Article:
student dorm room with empty bed and desk

March 30, 2020

Renting to students? COVID-19 school closures can affect your insurance

1 min read


When universities closed due to the coronavirus outbreak, tens of thousands of students who had been renting houses or apartments near school suddenly up and went back to their parents’ homes. If the crisis causes those properties to be vacant for more than 30 days, the owners of those properties should contact their insurers to prevent problems if a claim arises.

With the COVID-19 outbreak closing schools all over the country, in some cases indefinitely, students have flocked back home to their parents’ homes to wait out the crisis. That may be in their best interest, but if you own a property that you rent to students, it could leave you exposed if there’s a claim while nobody’s there.

Most property insurance policies contain an exclusion for certain kinds of claims if the property is vacant for more than 30 days at a time. The reason is that claims experience shows that properties are significantly more likely to have break-ins or be vandalized while nobody’s home.

What kind of claims are excluded?

Not surprisingly, property policies tend to exclude the things that are most likely to cause damage while the property is vacant. That means that while the kids are away, the following claims could be denied:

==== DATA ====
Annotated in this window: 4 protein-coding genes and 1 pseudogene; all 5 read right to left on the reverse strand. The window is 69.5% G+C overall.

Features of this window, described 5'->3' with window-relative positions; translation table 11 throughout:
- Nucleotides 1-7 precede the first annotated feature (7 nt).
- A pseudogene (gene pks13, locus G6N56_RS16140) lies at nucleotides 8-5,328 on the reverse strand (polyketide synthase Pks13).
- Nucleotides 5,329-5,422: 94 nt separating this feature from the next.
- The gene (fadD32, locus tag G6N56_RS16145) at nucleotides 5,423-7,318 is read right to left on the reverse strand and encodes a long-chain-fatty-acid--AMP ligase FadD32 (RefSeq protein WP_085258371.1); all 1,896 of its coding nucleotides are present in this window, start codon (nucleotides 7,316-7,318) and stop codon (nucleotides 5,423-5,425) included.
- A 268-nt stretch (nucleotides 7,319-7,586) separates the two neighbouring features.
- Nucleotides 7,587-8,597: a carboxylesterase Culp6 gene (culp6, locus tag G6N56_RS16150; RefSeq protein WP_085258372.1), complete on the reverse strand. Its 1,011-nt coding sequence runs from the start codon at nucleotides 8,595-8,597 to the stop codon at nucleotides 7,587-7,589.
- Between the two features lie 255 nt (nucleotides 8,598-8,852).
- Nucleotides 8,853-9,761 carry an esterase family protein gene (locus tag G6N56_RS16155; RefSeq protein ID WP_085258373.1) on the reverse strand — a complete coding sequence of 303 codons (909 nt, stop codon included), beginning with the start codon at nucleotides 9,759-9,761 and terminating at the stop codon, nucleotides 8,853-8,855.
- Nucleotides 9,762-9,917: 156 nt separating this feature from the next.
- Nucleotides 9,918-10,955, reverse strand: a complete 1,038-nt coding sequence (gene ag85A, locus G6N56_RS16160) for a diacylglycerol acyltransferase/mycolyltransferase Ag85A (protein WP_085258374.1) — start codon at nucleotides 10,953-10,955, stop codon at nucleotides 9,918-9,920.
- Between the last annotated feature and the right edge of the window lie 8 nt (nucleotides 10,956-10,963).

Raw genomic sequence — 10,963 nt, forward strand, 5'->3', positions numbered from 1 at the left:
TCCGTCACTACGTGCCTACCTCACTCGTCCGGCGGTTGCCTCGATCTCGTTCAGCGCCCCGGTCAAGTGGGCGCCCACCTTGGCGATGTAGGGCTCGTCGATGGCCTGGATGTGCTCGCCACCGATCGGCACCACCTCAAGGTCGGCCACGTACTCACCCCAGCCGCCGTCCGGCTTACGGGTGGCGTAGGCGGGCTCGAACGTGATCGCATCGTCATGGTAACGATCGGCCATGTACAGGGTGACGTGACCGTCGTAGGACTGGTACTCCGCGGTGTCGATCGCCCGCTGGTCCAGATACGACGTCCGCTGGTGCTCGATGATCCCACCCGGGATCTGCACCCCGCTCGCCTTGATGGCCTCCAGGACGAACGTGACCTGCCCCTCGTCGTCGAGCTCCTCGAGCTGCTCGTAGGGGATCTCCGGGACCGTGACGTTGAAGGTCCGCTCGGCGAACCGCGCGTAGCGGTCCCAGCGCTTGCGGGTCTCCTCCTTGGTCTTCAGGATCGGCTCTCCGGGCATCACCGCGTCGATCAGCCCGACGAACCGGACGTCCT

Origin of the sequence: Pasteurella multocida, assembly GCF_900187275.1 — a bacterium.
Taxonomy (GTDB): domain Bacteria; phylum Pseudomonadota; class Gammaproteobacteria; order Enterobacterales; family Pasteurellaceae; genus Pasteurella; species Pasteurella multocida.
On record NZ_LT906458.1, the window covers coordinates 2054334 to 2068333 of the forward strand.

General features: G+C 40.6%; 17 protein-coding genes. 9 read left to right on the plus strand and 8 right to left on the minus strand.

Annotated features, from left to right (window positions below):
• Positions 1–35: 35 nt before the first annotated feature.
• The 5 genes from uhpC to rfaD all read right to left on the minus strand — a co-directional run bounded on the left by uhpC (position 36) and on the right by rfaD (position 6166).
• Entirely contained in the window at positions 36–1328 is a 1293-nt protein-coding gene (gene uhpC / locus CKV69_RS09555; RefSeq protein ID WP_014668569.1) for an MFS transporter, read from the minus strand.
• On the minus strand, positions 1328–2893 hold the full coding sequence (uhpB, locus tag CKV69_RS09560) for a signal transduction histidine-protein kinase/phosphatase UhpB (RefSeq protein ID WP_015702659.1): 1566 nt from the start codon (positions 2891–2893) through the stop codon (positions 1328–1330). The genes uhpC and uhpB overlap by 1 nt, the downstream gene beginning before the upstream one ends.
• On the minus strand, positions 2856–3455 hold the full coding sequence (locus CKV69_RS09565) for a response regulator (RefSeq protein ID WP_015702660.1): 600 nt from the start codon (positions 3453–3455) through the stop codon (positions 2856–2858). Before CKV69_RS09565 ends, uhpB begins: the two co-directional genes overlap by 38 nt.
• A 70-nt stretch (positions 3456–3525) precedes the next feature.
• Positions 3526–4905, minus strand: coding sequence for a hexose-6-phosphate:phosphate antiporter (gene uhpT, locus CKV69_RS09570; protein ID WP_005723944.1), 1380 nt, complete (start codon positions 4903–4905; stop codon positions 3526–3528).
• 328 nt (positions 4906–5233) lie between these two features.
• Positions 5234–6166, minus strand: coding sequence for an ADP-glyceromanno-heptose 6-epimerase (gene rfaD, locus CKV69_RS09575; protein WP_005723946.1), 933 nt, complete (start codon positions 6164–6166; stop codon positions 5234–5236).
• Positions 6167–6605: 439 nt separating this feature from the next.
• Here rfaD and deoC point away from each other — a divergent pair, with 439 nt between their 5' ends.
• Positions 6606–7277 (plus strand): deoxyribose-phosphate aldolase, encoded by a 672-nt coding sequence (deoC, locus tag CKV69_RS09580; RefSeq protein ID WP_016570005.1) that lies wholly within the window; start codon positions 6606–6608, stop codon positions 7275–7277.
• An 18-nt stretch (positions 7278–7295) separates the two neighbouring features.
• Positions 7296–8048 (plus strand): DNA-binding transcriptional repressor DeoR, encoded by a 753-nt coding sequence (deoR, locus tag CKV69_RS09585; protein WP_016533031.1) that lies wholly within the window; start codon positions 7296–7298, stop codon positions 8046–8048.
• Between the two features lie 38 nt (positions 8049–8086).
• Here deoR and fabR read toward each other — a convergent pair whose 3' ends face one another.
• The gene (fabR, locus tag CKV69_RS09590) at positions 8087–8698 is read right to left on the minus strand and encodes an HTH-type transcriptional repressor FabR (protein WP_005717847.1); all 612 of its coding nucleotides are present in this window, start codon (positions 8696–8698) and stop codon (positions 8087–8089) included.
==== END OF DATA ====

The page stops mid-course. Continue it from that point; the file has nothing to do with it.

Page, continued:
• Theft or attempted theft;
  • Vandalism;
  • Broken windows; and
  • Water damage

Coverage for other claims like fire and wind damage remains unchanged, regardless of whether someone’s home or not.

Are insurers making exceptions for this emergency?

We have been in contact with the insurers that we work with, and generally, they are sympathetic to the fact that their landlord insurance customers will potentially be faced with major gaps in coverage if the school closures extend beyond 30 days, which seems likely. Here’s what they’ve said:

  • Most are asking policyholders to notify them in advance if properties will be vacant beyond 30 days.
  • Most are willing to consider extensions to the 30-day vacancy period on a case-by-case basis.
  • Some have already indicated that there will be no additional charge.

We will continue to talk to our insurer partners as the COVID-19 crisis evolves, and will provide updates here if insurers update their positions on this issue. To be certain whether or not your rented property is sufficiently protected, talk to your broker. Please stay safe.

author avatar
Al Maggi Writer

Al Maggi is Mitch's senior writer and content editor. Al works closely with other members of the Mitch broker and executive team to make complex insurance topics understandable, and simpler ones interesting and informative.

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